Monday, November 05, 2012

Things and Their True Nature - Two? Not Two?

Appearance & Reality - Form & True Nature

Those who greatly realize delusion are buddhas. Those who are greatly deluded about realization are ordinary beings.
~Shōbōgenzō, Genjō-kōan, Gudo Nishijima & Mike Cross
This passage from Shobogenzo, Genjokoan, perfectly presents Zen’s response to the basic question, “What is the true essence of the things, beings and events we experience as objects appearing in and as the world.” That true essence is, “The very forms of the things, beings, and events precisely as they appear (i.e. exactly as we experience them).” A “Buddha” is a Buddha by the very fact of being aware that (awake to) the “true nature” of things, beings, and events is not other than, and nowhere else but in and as those things, beings, and events as they are (as they exist, hence, as they are experienced).
True, this conclusion directly contradicts the assertions of many contemporary Zen teachers that contend the “true nature” or “reality” of the world is beyond our capacity to experience, or other than the world we actually perceive. That it contradicts popular Zen notions, however, does not mean it is inaccurate, or that Dogen misspoke or was erroneously edited, etc. This message, which is only one of many wherein Dogen and contemporary Zen often diverge widely, is not only repeated throughout Dogen’s works, it is a central characteristic of it. The repeated emphasis, almost a refrain, in the works of Hee-Jin Kim on the priority of the “reconstructive” rather the “deconstructive” element of emptiness in Dogen is reason enough to insist that the fact that this aspect of Zen continues to be largely ignored in the contemporary discussion is unjustified to the point of gross negligence. Setting aside any question about right or wrong, when contemporary Zen teachers proclaim that the reality or true nature of the world is not the world we perceive, they are asserting a view that is diametrically opposed to Dogen’s Zen. In fact, according to Dogen, even the view that the real world is something other than the world as it is, is itself is a mistaken view of the real world as it is.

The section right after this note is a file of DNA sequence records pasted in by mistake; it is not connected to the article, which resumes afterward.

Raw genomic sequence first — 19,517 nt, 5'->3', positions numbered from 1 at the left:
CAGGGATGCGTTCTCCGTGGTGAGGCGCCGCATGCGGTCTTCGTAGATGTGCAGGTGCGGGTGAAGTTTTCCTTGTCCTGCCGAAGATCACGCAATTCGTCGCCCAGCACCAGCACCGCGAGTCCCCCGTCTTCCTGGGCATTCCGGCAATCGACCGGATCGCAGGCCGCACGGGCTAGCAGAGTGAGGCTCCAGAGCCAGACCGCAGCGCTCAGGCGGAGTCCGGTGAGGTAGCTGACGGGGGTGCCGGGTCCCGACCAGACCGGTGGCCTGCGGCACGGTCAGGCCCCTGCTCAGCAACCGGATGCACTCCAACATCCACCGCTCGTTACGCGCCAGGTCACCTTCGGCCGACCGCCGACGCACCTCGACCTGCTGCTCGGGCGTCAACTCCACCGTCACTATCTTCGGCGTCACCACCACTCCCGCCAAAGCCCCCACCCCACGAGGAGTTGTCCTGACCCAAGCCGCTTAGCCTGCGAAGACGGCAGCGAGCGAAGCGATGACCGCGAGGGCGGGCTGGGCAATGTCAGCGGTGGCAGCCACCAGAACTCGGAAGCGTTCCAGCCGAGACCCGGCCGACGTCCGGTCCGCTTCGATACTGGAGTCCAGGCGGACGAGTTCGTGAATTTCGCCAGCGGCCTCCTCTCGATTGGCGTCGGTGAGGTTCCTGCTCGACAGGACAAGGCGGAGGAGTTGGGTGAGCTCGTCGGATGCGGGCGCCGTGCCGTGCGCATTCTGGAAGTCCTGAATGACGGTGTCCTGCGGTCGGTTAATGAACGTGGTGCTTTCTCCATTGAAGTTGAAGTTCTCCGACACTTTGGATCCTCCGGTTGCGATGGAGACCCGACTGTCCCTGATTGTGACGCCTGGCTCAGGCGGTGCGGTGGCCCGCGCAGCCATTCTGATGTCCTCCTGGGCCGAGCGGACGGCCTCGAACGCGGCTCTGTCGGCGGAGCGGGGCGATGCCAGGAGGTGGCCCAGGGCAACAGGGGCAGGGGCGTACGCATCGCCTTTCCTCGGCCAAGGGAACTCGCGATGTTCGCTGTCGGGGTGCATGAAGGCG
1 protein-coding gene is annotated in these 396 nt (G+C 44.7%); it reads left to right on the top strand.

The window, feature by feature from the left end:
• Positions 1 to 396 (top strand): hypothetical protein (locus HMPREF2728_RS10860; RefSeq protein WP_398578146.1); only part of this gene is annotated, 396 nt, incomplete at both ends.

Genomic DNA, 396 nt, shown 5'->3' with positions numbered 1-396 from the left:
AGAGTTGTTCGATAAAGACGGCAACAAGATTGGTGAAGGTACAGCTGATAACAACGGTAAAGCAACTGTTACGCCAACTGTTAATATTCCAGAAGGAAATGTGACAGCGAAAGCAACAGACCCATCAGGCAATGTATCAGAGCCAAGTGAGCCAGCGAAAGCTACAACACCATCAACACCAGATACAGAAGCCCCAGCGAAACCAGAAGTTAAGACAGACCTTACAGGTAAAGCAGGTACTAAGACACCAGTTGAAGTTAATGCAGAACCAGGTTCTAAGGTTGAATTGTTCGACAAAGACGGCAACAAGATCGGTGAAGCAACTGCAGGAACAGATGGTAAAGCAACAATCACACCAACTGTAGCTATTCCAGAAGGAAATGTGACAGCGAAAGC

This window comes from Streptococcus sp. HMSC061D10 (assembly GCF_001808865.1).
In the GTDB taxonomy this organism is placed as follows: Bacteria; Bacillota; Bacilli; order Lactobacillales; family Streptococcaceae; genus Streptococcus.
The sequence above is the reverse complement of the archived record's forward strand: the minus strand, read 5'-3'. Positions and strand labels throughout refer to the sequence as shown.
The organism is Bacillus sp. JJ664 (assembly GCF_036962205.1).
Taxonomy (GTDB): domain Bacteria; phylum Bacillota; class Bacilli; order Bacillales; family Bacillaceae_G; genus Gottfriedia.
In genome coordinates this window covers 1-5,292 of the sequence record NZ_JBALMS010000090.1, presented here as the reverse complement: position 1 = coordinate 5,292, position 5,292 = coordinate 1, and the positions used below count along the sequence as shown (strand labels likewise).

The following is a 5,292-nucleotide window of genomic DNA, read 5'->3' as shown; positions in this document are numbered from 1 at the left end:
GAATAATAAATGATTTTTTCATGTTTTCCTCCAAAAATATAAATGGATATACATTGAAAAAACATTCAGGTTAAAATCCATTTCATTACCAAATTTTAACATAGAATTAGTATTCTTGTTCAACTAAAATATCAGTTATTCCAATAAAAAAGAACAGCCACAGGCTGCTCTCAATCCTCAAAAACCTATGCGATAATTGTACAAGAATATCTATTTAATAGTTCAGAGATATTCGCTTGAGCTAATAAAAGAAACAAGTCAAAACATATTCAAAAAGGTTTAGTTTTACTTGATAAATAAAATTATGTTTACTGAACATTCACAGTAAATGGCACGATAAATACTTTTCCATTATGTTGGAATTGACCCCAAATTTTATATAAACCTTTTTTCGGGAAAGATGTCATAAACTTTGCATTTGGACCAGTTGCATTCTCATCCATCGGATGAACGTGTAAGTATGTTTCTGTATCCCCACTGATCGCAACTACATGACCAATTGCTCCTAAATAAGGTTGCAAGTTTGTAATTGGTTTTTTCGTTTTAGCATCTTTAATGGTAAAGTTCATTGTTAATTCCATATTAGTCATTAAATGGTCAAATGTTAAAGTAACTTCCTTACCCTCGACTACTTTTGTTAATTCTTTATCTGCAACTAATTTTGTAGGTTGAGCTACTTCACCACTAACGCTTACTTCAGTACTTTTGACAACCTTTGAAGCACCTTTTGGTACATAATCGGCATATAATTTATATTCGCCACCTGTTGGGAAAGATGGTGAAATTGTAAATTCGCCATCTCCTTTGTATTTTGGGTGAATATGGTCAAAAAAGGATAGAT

The triple world is as the triple world is seen, and a view of something other than the triple world is a mistaken view of the triple world…
Great Master Śākyamuni says, “It is best to see the triple world as the triple world."
This view is the triple world itself. This triple world is just as it is seen.
~Shōbōgenzō, Sangai-yuishin, Gudo Nishijima & Mike Cross
In Dogen’s Zen, the true nature of any and every form is “just as it is seen” – mountains, stars, and fences, dreams, illusions, and spots in the air – are, as they are, the true nature of reality as it is. As a Buddhist master, Dogen was particularly concerned with the significance of this truth in connection to Buddhist forms, especially Buddhist expressions. Some of the most colorful language of Shobogenzo appear as repudiations of views suggesting that the reality of Buddhist expressions might exist independently of their forms. According to Dogen, the expression of a Buddha is nondual with the form of that Buddha, the very body-mind of that Buddha; thus, such suggestions are not only delusional, they are slanderous. It is no wonder, then, why Shobogenzo heaps such intense scorn on notions suggesting that Buddhist expressions are “merely provisional,” and often goes so far as to identify the advocates of such views as demons and beasts.